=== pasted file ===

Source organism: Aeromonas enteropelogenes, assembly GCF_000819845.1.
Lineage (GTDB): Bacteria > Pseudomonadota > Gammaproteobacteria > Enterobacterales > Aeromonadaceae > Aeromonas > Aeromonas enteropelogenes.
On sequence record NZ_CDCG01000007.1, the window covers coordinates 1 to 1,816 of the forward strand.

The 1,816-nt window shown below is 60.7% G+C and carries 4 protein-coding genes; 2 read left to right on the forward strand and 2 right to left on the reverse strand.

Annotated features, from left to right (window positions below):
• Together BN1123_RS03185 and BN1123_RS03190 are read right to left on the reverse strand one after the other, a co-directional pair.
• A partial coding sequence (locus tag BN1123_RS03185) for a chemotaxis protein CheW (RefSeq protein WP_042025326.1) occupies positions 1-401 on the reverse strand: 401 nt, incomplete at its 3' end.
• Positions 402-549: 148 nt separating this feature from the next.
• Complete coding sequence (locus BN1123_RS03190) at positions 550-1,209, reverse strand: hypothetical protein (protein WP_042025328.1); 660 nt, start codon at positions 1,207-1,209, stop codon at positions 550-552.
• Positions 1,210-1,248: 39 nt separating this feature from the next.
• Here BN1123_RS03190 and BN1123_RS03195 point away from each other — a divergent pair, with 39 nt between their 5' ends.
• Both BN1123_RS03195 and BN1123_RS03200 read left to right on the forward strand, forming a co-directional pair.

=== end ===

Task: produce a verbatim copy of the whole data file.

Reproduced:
Source organism: Aeromonas enteropelogenes, assembly GCF_000819845.1.
Lineage (GTDB): Bacteria > Pseudomonadota > Gammaproteobacteria > Enterobacterales > Aeromonadaceae > Aeromonas > Aeromonas enteropelogenes.
On sequence record NZ_CDCG01000007.1, the window covers coordinates 1 to 1,816 of the forward strand.

The 1,816-nt window shown below is 60.7% G+C and carries 4 protein-coding genes; 2 read left to right on the forward strand and 2 right to left on the reverse strand.

Annotated features, from left to right (window positions below):
• Together BN1123_RS03185 and BN1123_RS03190 are read right to left on the reverse strand one after the other, a co-directional pair.
• A partial coding sequence (locus tag BN1123_RS03185) for a chemotaxis protein CheW (RefSeq protein WP_042025326.1) occupies positions 1-401 on the reverse strand: 401 nt, incomplete at its 3' end.
• Positions 402-549: 148 nt separating this feature from the next.
• Complete coding sequence (locus BN1123_RS03190) at positions 550-1,209, reverse strand: hypothetical protein (protein WP_042025328.1); 660 nt, start codon at positions 1,207-1,209, stop codon at positions 550-552.
• Positions 1,210-1,248: 39 nt separating this feature from the next.
• Here BN1123_RS03190 and BN1123_RS03195 point away from each other — a divergent pair, with 39 nt between their 5' ends.
• Both BN1123_RS03195 and BN1123_RS03200 read left to right on the forward strand, forming a co-directional pair.